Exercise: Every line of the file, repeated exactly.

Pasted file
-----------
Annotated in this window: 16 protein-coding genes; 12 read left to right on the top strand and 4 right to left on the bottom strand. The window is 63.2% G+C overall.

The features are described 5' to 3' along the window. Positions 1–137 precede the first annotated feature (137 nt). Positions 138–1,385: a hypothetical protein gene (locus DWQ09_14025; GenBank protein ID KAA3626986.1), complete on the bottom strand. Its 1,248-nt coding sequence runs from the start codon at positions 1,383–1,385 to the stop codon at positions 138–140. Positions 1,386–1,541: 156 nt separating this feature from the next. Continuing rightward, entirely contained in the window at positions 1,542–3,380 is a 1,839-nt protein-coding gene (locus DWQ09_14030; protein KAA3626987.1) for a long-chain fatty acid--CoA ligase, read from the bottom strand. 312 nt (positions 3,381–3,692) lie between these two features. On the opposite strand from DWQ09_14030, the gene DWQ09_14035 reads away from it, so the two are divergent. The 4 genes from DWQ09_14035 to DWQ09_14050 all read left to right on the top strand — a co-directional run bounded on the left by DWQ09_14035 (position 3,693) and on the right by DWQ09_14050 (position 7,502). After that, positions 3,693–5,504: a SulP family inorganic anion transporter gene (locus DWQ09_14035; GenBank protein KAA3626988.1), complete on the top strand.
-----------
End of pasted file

Annotated in this window: 16 protein-coding genes; 12 read left to right on the top strand and 4 right to left on the bottom strand. The window is 63.2% G+C overall.

The features are described 5' to 3' along the window. Positions 1–137 precede the first annotated feature (137 nt). Positions 138–1,385: a hypothetical protein gene (locus DWQ09_14025; GenBank protein ID KAA3626986.1), complete on the bottom strand. Its 1,248-nt coding sequence runs from the start codon at positions 1,383–1,385 to the stop codon at positions 138–140. Positions 1,386–1,541: 156 nt separating this feature from the next. Continuing rightward, entirely contained in the window at positions 1,542–3,380 is a 1,839-nt protein-coding gene (locus DWQ09_14030; protein KAA3626987.1) for a long-chain fatty acid--CoA ligase, read from the bottom strand. 312 nt (positions 3,381–3,692) lie between these two features. On the opposite strand from DWQ09_14030, the gene DWQ09_14035 reads away from it, so the two are divergent. The 4 genes from DWQ09_14035 to DWQ09_14050 all read left to right on the top strand — a co-directional run bounded on the left by DWQ09_14035 (position 3,693) and on the right by DWQ09_14050 (position 7,502). After that, positions 3,693–5,504: a SulP family inorganic anion transporter gene (locus DWQ09_14035; GenBank protein KAA3626988.1), complete on the top strand.